- Moving the Fuel: The fuel system in the Jetprop requires that the pilot move fuel from the main tanks to a Header Tank via submerged pumps that used to move 100LL. This means that the pilot must switch the tank selector from the left side to right side every 15 minutes or so to keep the wings balanced. Not so in the Meridian…Piper made the system automatically moves the fuel and the pilot does not have to make any switch changes in “normal operation”.
- Pressurization/environmental system: The Meridian pressurization/environmental system is more robust than the other PA-46 brethren. The heating on a Meridian is better than any other PA46 and it is a little easier to use, with fewer buttons, levers, and dials to move.
- Engine controls: Piper added an “over-torque protection” system on the Meridian that really does help protect the engine from pilot-error. A Jetprop pilot can torch an engine if handled improperly.
The other bad decision made by Piper:
It could be argued that the -42A engine was an OK move by Piper (especially in light that the same engine will be used on the M600)… but there’s no doubt that Piper totally screwed up by installing Meggitt Avionics in the first Meridians. While I’m OK flying with the Meggitt Avionics from a safety standpoint, it is a FAR less desirable installation in the marketplace. They had a LOT of expensive failures in the early years and Piper quickly picked up a bad rapport due to the crappy system. There are still a lot of early Meridians flying with Meggitt Avionics, and they are safe, but they are not desirable. My biggest argument against the early Meridians (with Meggitt Avionics) is the impracticability to provide a WAAS upgrade. I think the WAAS GPS approach should be almost-mandatory in every PA-46 airplane as it creates a stable approach every time. But I’ve yet to fly with Meggitt Meridian that has WAAS.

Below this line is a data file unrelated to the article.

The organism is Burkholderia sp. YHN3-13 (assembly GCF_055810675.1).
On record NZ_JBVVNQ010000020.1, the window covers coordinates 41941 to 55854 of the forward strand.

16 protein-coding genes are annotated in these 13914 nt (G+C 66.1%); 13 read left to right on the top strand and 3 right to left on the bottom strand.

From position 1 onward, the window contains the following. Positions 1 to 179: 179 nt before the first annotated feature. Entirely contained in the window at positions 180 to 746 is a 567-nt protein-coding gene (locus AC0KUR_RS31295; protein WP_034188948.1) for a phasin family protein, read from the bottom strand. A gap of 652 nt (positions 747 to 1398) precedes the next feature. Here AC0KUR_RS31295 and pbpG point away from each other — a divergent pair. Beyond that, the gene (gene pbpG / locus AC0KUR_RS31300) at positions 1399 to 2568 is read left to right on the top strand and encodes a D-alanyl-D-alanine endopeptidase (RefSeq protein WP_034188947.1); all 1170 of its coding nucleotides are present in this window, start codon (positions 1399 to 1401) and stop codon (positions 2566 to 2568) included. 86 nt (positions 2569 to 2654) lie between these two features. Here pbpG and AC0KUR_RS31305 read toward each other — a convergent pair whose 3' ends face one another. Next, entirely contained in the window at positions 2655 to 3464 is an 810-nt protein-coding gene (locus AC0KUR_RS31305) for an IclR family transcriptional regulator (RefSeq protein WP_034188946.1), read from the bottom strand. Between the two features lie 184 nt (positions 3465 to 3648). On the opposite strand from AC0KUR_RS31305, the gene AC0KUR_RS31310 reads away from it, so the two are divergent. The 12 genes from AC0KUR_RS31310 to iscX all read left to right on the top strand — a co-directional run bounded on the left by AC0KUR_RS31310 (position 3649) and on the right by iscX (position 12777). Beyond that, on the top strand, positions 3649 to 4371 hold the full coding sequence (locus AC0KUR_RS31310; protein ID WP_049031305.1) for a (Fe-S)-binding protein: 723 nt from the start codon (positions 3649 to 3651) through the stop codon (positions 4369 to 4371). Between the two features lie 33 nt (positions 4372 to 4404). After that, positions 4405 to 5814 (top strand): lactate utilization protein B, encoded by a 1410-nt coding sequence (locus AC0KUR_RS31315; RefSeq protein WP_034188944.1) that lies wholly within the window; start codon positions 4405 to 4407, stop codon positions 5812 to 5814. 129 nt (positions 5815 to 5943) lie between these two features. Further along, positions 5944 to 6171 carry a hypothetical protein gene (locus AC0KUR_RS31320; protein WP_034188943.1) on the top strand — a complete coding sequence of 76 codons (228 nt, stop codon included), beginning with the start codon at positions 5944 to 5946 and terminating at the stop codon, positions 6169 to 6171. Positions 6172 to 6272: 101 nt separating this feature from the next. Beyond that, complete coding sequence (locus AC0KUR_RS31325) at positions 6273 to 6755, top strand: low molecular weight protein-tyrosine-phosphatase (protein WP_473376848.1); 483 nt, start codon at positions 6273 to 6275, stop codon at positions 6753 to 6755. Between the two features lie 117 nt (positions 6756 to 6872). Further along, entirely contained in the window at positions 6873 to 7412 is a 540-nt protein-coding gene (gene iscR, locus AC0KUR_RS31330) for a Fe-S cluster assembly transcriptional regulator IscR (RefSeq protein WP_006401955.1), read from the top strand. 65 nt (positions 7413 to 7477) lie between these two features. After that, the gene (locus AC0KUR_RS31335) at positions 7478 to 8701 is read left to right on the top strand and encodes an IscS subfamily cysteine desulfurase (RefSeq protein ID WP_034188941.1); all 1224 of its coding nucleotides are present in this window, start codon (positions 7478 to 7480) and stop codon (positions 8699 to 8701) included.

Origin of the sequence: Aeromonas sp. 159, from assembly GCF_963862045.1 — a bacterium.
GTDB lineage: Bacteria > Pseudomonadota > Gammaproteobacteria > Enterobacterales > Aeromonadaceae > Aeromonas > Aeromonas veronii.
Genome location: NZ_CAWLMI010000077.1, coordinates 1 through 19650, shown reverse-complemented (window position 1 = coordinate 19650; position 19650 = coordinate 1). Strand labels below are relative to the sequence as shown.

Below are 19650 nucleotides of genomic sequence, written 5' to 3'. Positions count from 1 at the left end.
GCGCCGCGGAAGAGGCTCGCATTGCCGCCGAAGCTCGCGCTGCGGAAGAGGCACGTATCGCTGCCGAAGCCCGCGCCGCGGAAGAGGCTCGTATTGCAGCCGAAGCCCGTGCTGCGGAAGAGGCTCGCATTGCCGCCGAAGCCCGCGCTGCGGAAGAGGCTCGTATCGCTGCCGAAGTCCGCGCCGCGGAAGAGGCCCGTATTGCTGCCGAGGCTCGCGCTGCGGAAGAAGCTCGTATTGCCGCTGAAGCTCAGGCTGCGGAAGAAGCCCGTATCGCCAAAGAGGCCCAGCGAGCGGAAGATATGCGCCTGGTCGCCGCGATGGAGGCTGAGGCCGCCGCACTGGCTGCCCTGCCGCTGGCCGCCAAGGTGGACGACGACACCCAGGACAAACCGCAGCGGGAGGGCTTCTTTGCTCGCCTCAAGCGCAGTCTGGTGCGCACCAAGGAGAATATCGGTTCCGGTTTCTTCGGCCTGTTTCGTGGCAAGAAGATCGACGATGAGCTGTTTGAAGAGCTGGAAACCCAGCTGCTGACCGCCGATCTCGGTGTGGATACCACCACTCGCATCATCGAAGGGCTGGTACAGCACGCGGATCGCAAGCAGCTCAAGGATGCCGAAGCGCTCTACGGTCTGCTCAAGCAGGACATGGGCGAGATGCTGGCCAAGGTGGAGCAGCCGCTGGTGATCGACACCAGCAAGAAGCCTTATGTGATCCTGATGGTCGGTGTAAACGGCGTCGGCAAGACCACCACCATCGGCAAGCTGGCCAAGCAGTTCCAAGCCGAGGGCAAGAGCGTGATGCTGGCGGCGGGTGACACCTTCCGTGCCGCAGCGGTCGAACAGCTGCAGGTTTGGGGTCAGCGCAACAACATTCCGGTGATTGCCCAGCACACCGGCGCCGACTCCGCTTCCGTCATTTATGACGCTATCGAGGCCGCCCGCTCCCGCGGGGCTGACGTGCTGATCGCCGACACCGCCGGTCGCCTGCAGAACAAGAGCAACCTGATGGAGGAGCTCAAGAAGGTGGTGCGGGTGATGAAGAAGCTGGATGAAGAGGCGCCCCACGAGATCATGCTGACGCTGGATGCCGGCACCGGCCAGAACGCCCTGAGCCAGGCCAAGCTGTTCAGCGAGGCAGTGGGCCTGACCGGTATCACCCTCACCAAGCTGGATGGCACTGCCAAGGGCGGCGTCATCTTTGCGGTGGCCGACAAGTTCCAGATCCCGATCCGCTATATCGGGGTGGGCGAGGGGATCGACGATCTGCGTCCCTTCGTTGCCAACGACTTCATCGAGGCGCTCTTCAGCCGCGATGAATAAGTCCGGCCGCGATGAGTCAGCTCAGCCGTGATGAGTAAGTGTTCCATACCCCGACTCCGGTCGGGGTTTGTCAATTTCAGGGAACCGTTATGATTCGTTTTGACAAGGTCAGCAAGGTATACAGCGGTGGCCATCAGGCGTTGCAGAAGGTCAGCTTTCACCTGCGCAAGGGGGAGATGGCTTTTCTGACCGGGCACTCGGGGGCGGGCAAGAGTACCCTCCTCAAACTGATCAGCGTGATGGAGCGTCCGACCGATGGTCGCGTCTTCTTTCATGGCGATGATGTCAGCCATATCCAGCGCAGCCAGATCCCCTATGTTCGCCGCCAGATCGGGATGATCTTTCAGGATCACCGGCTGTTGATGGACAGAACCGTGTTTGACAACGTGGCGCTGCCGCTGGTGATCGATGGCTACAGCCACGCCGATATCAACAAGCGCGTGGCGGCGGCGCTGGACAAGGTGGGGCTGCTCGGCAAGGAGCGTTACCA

Lack of performance:
Even with the bigger engine, the Meridian did not out-perform the Jetprop. The heavier weight, lower useful load, increased fuel burn, shorter range, and lack of baggage translated into an airplane that really was not better than a Jetprop. All a Piper salesman could accurately “sell” were more “safety improvements” and the fact that it is a “from-the factory” turbine PA-46. That’s not much of a “plus-list” to try and convince a buyer to spend a million extra dollars. In the early years if you wanted a brand-new turbine PA-46 it was cheaper (and arguably better) to just buy a Mirage and fly it to Spokane.
Piper’s launch of the Meridian:
Piper launched the Meridian in 2001 and they sold quite a few quickly. But, the heavier weight, lower useful load, increased fuel burn, and crappy avionics made everyone realize that the first Meridian’s were not ideal, and Piper was going to have to make some adaptations quickly. Meridians were selling, but the Jetprop folks were smiling widely.
The first changes:
Piper knew the useful load had to be increased. The only way this could be fixed was to add vortex generators to the wings so the airplane would fly slower than 61KIAS at a higher MGW. But, as with all adaptations, there’s a “side effect”. Whereas the “gross weight increase kit” provided a much-needed increase in MGW, it also cruises slower because of the vortex generators. Interestingly, the fastest Meridians today are the early ones that have not received vortex generators.